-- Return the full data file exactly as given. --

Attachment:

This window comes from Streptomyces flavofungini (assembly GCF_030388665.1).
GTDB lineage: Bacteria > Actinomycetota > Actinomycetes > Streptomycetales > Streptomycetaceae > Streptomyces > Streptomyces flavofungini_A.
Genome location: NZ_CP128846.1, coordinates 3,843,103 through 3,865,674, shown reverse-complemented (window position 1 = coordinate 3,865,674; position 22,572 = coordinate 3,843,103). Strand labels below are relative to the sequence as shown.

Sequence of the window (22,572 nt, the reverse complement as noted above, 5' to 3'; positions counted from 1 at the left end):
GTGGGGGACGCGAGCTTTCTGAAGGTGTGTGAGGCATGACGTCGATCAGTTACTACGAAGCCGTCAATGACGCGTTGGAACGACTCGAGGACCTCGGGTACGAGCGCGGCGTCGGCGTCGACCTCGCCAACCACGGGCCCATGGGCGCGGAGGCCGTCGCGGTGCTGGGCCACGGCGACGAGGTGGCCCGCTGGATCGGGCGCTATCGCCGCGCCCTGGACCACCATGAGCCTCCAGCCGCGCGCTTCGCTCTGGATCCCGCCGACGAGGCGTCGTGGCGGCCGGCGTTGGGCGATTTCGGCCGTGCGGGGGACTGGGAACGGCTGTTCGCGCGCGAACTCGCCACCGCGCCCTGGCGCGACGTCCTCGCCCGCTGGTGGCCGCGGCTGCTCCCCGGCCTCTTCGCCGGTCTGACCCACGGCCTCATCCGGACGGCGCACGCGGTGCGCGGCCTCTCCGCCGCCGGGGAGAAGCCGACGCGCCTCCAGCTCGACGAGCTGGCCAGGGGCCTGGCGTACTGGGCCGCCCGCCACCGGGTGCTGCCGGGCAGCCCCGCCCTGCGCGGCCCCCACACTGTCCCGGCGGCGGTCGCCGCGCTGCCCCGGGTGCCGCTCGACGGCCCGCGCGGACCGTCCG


This window comes from Streptomyces flavofungini (assembly GCF_030388665.1).
GTDB lineage: Bacteria > Actinomycetota > Actinomycetes > Streptomycetales > Streptomycetaceae > Streptomyces > Streptomyces flavofungini_A.
Genome location: NZ_CP128846.1, coordinates 3,843,103 through 3,865,674, shown reverse-complemented (window position 1 = coordinate 3,865,674; position 22,572 = coordinate 3,843,103). Strand labels below are relative to the sequence as shown.

Sequence of the window (22,572 nt, the reverse complement as noted above, 5' to 3'; positions counted from 1 at the left end):
GTGGGGGACGCGAGCTTTCTGAAGGTGTGTGAGGCATGACGTCGATCAGTTACTACGAAGCCGTCAATGACGCGTTGGAACGACTCGAGGACCTCGGGTACGAGCGCGGCGTCGGCGTCGACCTCGCCAACCACGGGCCCATGGGCGCGGAGGCCGTCGCGGTGCTGGGCCACGGCGACGAGGTGGCCCGCTGGATCGGGCGCTATCGCCGCGCCCTGGACCACCATGAGCCTCCAGCCGCGCGCTTCGCTCTGGATCCCGCCGACGAGGCGTCGTGGCGGCCGGCGTTGGGCGATTTCGGCCGTGCGGGGGACTGGGAACGGCTGTTCGCGCGCGAACTCGCCACCGCGCCCTGGCGCGACGTCCTCGCCCGCTGGTGGCCGCGGCTGCTCCCCGGCCTCTTCGCCGGTCTGACCCACGGCCTCATCCGGACGGCGCACGCGGTGCGCGGCCTCTCCGCCGCCGGGGAGAAGCCGACGCGCCTCCAGCTCGACGAGCTGGCCAGGGGCCTGGCGTACTGGGCCGCCCGCCACCGGGTGCTGCCGGGCAGCCCCGCCCTGCGCGGCCCCCACACTGTCCCGGCGGCGGTCGCCGCGCTGCCCCGGGTGCCGCTCGACGGCCCGCGCGGACCGTCCG